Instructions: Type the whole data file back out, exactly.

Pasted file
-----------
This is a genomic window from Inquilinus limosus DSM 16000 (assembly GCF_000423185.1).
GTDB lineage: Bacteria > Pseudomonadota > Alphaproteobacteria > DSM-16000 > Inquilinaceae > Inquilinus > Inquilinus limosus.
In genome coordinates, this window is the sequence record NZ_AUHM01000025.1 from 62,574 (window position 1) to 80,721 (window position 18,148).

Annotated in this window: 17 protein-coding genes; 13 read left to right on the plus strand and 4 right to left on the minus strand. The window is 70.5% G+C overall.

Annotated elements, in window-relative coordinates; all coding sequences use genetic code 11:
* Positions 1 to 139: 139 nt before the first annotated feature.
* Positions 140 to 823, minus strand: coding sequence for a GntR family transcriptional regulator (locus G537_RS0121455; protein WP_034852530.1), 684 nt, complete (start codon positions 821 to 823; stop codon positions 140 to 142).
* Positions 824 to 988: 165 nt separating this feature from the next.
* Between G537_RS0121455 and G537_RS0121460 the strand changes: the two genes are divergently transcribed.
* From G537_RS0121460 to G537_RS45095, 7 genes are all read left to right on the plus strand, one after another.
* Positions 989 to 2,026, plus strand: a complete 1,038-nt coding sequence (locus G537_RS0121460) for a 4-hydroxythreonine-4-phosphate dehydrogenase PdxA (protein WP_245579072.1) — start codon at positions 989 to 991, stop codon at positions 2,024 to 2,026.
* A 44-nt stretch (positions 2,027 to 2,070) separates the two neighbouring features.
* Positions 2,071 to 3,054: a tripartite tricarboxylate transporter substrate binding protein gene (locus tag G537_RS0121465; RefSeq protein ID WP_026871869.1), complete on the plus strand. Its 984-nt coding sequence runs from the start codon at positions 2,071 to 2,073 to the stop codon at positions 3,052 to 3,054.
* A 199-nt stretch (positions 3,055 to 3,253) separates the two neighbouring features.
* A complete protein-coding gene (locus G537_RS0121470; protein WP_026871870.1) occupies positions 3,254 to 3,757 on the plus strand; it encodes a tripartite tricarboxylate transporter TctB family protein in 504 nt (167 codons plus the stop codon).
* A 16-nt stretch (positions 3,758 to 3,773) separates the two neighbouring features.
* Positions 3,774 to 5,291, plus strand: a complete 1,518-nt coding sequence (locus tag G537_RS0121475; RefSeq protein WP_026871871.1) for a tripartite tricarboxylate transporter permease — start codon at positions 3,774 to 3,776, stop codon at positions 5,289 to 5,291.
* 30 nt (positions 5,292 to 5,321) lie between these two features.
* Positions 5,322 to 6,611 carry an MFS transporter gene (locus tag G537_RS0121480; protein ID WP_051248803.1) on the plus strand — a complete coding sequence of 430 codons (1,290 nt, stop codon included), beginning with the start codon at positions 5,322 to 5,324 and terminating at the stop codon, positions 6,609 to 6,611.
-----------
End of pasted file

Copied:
This is a genomic window from Inquilinus limosus DSM 16000 (assembly GCF_000423185.1).
GTDB lineage: Bacteria > Pseudomonadota > Alphaproteobacteria > DSM-16000 > Inquilinaceae > Inquilinus > Inquilinus limosus.
In genome coordinates, this window is the sequence record NZ_AUHM01000025.1 from 62,574 (window position 1) to 80,721 (window position 18,148).

Annotated in this window: 17 protein-coding genes; 13 read left to right on the plus strand and 4 right to left on the minus strand. The window is 70.5% G+C overall.

Annotated elements, in window-relative coordinates; all coding sequences use genetic code 11:
* Positions 1 to 139: 139 nt before the first annotated feature.
* Positions 140 to 823, minus strand: coding sequence for a GntR family transcriptional regulator (locus G537_RS0121455; protein WP_034852530.1), 684 nt, complete (start codon positions 821 to 823; stop codon positions 140 to 142).
* Positions 824 to 988: 165 nt separating this feature from the next.
* Between G537_RS0121455 and G537_RS0121460 the strand changes: the two genes are divergently transcribed.
* From G537_RS0121460 to G537_RS45095, 7 genes are all read left to right on the plus strand, one after another.
* Positions 989 to 2,026, plus strand: a complete 1,038-nt coding sequence (locus G537_RS0121460) for a 4-hydroxythreonine-4-phosphate dehydrogenase PdxA (protein WP_245579072.1) — start codon at positions 989 to 991, stop codon at positions 2,024 to 2,026.
* A 44-nt stretch (positions 2,027 to 2,070) separates the two neighbouring features.
* Positions 2,071 to 3,054: a tripartite tricarboxylate transporter substrate binding protein gene (locus tag G537_RS0121465; RefSeq protein ID WP_026871869.1), complete on the plus strand. Its 984-nt coding sequence runs from the start codon at positions 2,071 to 2,073 to the stop codon at positions 3,052 to 3,054.
* A 199-nt stretch (positions 3,055 to 3,253) separates the two neighbouring features.
* A complete protein-coding gene (locus G537_RS0121470; protein WP_026871870.1) occupies positions 3,254 to 3,757 on the plus strand; it encodes a tripartite tricarboxylate transporter TctB family protein in 504 nt (167 codons plus the stop codon).
* A 16-nt stretch (positions 3,758 to 3,773) separates the two neighbouring features.
* Positions 3,774 to 5,291, plus strand: a complete 1,518-nt coding sequence (locus tag G537_RS0121475; RefSeq protein WP_026871871.1) for a tripartite tricarboxylate transporter permease — start codon at positions 3,774 to 3,776, stop codon at positions 5,289 to 5,291.
* 30 nt (positions 5,292 to 5,321) lie between these two features.
* Positions 5,322 to 6,611 carry an MFS transporter gene (locus tag G537_RS0121480; protein ID WP_051248803.1) on the plus strand — a complete coding sequence of 430 codons (1,290 nt, stop codon included), beginning with the start codon at positions 5,322 to 5,324 and terminating at the stop codon, positions 6,609 to 6,611.